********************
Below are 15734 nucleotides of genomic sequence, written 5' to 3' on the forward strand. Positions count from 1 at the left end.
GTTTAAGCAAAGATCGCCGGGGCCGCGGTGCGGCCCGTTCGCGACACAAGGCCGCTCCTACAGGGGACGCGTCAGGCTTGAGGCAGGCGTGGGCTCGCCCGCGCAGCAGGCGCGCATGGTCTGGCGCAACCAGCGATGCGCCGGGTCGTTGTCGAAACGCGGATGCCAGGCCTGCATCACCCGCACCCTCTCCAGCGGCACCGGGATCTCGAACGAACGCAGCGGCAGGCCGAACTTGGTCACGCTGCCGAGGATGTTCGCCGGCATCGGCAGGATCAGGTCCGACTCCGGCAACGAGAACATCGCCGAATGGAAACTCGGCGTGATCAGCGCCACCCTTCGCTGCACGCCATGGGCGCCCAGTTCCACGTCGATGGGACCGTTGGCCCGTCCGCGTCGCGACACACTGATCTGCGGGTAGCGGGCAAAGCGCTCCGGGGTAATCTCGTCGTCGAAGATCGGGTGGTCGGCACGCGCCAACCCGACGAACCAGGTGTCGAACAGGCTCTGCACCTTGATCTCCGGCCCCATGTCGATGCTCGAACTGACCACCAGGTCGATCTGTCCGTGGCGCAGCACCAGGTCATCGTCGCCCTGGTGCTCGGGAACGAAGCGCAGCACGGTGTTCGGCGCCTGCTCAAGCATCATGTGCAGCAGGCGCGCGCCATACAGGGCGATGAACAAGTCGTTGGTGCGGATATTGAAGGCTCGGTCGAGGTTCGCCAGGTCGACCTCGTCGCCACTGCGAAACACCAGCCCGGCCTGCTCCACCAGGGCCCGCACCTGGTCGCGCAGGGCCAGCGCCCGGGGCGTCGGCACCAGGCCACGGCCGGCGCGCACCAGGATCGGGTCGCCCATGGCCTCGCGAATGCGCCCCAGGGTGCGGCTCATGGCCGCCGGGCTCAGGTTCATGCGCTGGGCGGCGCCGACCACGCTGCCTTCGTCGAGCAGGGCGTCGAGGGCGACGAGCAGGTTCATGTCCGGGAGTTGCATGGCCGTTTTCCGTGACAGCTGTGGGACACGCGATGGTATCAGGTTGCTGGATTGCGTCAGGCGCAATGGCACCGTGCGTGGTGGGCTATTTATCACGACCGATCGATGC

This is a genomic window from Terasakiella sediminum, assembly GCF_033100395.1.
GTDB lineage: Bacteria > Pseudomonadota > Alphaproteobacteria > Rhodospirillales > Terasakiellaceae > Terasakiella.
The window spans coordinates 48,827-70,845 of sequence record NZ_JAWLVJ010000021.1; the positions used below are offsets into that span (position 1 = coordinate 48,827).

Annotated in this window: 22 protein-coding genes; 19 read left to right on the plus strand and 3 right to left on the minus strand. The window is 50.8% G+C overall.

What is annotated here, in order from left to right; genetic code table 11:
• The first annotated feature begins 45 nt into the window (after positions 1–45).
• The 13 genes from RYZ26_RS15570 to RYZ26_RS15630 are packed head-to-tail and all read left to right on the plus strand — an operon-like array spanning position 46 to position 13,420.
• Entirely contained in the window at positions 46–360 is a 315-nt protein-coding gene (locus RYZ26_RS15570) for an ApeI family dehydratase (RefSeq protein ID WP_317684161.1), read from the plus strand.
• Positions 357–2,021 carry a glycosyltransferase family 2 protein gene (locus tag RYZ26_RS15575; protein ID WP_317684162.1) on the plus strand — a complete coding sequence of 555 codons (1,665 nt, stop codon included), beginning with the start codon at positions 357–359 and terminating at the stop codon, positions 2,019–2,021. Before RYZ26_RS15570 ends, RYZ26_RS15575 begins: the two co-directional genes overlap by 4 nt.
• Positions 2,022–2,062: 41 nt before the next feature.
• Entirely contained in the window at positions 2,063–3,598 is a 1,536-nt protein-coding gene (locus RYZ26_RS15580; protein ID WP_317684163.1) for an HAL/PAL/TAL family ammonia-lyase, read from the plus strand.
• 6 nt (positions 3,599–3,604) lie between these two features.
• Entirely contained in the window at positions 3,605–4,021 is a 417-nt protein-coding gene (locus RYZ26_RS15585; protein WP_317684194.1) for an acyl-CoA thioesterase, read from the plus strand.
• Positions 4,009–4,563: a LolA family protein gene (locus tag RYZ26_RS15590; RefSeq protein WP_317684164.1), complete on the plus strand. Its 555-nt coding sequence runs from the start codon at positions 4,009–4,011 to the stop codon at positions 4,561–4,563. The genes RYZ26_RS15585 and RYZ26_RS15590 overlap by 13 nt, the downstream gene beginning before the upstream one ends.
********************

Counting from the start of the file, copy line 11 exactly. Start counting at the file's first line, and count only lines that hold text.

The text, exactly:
• Positions 357–2,021 carry a glycosyltransferase family 2 protein gene (locus tag RYZ26_RS15575; protein ID WP_317684162.1) on the plus strand — a complete coding sequence of 555 codons (1,665 nt, stop codon included), beginning with the start codon at positions 357–359 and terminating at the stop codon, positions 2,019–2,021. Before RYZ26_RS15570 ends, RYZ26_RS15575 begins: the two co-directional genes overlap by 4 nt.